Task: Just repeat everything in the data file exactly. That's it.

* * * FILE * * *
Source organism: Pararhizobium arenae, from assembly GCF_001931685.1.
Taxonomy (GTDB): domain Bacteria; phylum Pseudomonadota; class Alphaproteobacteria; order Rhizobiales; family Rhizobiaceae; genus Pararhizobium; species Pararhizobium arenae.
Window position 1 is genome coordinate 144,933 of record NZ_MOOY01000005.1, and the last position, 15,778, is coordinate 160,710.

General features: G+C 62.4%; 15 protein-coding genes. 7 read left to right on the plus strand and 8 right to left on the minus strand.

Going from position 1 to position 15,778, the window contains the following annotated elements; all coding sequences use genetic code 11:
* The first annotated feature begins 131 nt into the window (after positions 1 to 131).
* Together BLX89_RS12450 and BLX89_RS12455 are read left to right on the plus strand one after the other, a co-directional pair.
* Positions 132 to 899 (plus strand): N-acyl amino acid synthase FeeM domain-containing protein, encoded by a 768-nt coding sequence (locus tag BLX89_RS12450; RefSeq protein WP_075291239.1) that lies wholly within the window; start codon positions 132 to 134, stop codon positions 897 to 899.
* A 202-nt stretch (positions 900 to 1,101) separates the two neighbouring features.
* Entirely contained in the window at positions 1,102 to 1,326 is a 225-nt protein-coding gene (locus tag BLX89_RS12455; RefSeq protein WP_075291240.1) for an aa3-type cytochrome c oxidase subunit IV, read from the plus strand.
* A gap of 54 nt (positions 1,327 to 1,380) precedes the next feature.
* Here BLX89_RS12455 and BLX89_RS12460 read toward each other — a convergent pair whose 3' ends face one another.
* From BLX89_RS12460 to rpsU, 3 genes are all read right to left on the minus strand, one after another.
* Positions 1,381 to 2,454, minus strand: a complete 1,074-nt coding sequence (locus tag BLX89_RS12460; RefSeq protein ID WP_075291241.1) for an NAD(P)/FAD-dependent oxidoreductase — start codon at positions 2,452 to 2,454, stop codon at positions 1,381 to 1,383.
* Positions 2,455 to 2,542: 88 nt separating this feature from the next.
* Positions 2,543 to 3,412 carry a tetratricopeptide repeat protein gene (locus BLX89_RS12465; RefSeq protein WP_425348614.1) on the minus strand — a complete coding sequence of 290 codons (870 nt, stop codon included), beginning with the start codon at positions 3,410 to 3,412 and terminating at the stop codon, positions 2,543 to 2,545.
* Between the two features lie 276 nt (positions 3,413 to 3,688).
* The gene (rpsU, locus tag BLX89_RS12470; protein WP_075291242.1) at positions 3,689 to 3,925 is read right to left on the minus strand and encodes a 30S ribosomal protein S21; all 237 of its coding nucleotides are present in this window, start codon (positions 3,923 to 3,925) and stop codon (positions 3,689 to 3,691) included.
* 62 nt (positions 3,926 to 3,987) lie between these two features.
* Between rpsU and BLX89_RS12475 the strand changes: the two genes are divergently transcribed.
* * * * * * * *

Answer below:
Source organism: Pararhizobium arenae, from assembly GCF_001931685.1.
Taxonomy (GTDB): domain Bacteria; phylum Pseudomonadota; class Alphaproteobacteria; order Rhizobiales; family Rhizobiaceae; genus Pararhizobium; species Pararhizobium arenae.
Window position 1 is genome coordinate 144,933 of record NZ_MOOY01000005.1, and the last position, 15,778, is coordinate 160,710.

General features: G+C 62.4%; 15 protein-coding genes. 7 read left to right on the plus strand and 8 right to left on the minus strand.

Going from position 1 to position 15,778, the window contains the following annotated elements; all coding sequences use genetic code 11:
* The first annotated feature begins 131 nt into the window (after positions 1 to 131).
* Together BLX89_RS12450 and BLX89_RS12455 are read left to right on the plus strand one after the other, a co-directional pair.
* Positions 132 to 899 (plus strand): N-acyl amino acid synthase FeeM domain-containing protein, encoded by a 768-nt coding sequence (locus tag BLX89_RS12450; RefSeq protein WP_075291239.1) that lies wholly within the window; start codon positions 132 to 134, stop codon positions 897 to 899.
* A 202-nt stretch (positions 900 to 1,101) separates the two neighbouring features.
* Entirely contained in the window at positions 1,102 to 1,326 is a 225-nt protein-coding gene (locus tag BLX89_RS12455; RefSeq protein WP_075291240.1) for an aa3-type cytochrome c oxidase subunit IV, read from the plus strand.
* A gap of 54 nt (positions 1,327 to 1,380) precedes the next feature.
* Here BLX89_RS12455 and BLX89_RS12460 read toward each other — a convergent pair whose 3' ends face one another.
* From BLX89_RS12460 to rpsU, 3 genes are all read right to left on the minus strand, one after another.
* Positions 1,381 to 2,454, minus strand: a complete 1,074-nt coding sequence (locus tag BLX89_RS12460; RefSeq protein ID WP_075291241.1) for an NAD(P)/FAD-dependent oxidoreductase — start codon at positions 2,452 to 2,454, stop codon at positions 1,381 to 1,383.
* Positions 2,455 to 2,542: 88 nt separating this feature from the next.
* Positions 2,543 to 3,412 carry a tetratricopeptide repeat protein gene (locus BLX89_RS12465; RefSeq protein WP_425348614.1) on the minus strand — a complete coding sequence of 290 codons (870 nt, stop codon included), beginning with the start codon at positions 3,410 to 3,412 and terminating at the stop codon, positions 2,543 to 2,545.
* Between the two features lie 276 nt (positions 3,413 to 3,688).
* The gene (rpsU, locus tag BLX89_RS12470; protein WP_075291242.1) at positions 3,689 to 3,925 is read right to left on the minus strand and encodes a 30S ribosomal protein S21; all 237 of its coding nucleotides are present in this window, start codon (positions 3,923 to 3,925) and stop codon (positions 3,689 to 3,691) included.
* 62 nt (positions 3,926 to 3,987) lie between these two features.
* Between rpsU and BLX89_RS12475 the strand changes: the two genes are divergently transcribed.